To confirm the reproducibility of the effectiveness and safety in photodynamic diagnosis of non-muscle-invasive bladder cancer using 5-aminolevulinic acid in a prospective multicenter non-randomized phase III trial.
A total of 61 patients with primary or recurrent non-muscle-invasive bladder cancer were prospectively enrolled from five hospitals between May 2015 and March 2016. 5-Aminolevulinic acid (20 mg/kg) was orally administered 3 h before transurethral resection of bladder tumors using white light or fluorescent light. Of 60 evaluable patients, 511 specimens were obtained from tumor-suspicious lesions and normal-looking mucosa. The primary end-point was sensitivity. The secondary end-points were specificity, positive and negative predictive values, and safety.
The sensitivity of the fluorescent light source (79.6%) was significantly higher (P < 0.001) than that of the white light source (54.1%). In total, 25.4% (46/181) of tumor specimens were diagnosed as positive with only the fluorescent light source. In nine (15%) of 60 patients, the risk classification and recommended treatment after transurethral resection of bladder tumors were changed depending on the additional types of tumor diagnosed by the fluorescent light source. The specificity of the fluorescent light versus white light source was 80.6% versus 95.5%. No grade 4-5 adverse event was noted. Hypotension and urticaria were severe adverse events whose relationship to oral 5-aminolevulinic acid could not be excluded.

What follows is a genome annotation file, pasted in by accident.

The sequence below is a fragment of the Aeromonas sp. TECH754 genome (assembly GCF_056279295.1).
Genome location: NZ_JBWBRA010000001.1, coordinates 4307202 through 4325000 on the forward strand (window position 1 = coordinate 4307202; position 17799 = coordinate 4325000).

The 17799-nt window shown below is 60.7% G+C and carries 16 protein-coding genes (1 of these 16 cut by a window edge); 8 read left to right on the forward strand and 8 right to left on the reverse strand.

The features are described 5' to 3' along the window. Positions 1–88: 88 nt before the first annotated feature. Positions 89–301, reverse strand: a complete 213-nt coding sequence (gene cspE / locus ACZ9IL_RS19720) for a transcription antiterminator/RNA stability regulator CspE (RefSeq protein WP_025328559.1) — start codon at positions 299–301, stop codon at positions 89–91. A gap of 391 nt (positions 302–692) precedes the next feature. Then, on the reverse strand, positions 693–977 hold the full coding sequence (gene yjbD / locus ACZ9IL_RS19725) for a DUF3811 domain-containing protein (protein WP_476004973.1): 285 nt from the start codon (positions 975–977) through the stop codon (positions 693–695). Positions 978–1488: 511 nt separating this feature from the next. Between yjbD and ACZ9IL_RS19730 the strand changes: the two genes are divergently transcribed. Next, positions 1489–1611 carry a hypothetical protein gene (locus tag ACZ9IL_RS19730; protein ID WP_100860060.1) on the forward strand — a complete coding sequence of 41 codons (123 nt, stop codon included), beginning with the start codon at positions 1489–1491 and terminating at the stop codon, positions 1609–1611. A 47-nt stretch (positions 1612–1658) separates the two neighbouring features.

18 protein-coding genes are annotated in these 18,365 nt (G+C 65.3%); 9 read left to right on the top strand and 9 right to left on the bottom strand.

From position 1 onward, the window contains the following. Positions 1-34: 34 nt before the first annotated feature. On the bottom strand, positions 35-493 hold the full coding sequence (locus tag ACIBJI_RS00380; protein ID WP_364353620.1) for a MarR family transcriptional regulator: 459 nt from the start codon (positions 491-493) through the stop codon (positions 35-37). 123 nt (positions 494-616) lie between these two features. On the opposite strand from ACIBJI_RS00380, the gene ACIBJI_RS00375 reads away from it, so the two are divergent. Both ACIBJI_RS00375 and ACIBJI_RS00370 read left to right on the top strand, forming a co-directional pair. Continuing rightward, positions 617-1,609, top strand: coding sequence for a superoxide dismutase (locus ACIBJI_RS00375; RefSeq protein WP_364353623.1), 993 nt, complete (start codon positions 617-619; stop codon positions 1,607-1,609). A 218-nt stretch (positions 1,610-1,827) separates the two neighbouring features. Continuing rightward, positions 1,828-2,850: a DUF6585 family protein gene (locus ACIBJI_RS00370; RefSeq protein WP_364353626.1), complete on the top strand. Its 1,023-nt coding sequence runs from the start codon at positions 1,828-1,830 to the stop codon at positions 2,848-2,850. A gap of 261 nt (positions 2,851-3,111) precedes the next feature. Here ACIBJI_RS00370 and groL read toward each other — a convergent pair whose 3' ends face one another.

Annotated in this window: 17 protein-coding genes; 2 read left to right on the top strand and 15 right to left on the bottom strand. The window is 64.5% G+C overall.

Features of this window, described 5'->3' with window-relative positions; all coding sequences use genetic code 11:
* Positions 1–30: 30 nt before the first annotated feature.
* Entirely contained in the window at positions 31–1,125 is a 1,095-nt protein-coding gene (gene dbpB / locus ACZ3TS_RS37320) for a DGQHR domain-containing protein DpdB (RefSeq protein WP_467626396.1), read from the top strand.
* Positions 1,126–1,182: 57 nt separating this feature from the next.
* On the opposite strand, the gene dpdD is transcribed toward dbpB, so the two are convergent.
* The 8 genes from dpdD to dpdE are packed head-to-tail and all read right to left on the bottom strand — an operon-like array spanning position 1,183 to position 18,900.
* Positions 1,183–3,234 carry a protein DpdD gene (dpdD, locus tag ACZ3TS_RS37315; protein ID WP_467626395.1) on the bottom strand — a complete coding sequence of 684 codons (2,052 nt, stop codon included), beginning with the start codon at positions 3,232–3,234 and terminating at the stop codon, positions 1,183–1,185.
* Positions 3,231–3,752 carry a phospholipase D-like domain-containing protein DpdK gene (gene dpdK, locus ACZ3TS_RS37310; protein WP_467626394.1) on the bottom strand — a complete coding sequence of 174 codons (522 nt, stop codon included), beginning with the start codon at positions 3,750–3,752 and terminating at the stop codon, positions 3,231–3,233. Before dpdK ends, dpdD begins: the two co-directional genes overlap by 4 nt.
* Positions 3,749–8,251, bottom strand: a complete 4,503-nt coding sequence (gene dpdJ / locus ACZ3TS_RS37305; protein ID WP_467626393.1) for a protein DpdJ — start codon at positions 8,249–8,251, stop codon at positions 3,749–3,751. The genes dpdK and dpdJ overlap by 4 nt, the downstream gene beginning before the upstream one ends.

These findings confirm the diagnostic efficacy and safety of photodynamic diagnosis with 20 mg/kg of oral 5-aminolevulinic acid, and show that transurethral resection of bladder tumors with a fluorescent light source using oral 5-aminolevulinic acid is well tolerated.
International journal of urology : official journal of the Japanese Urological Association. 2018 Jul 12 [Epub ahead of print]
Yasushi Nakai, Keiji Inoue, Toyonori Tsuzuki, Tsutomu Shimamoto, Taro Shuin, Kazuhiro Nagao, Hideyasu Matsuyama, Masafumi Oyama, Hiroshi Furuse, Seiichiro Ozono, Makito Miyake, Kiyohide Fujimoto
Department of Urology, Nara Medical University, Kashihara, Nara, Japan., Department of Urology, Kochi Medical School, Nankoku, Kochi, Japan., Department of Surgical Pathology, School of Medicine, Aichi Medical University, Nagakute, Aichi, Japan., Department of Urology, Graduate School of Medicine, Yamaguchi University, Ube, Yamaguchi, Japan., Department of UroOncology, Saitama Medical University International Medical Center, Hidaka, Saitama, Japan., Department of Urology, Hamamatsu University School of Medicine, Hamamatsu, Shizuoka, Japan.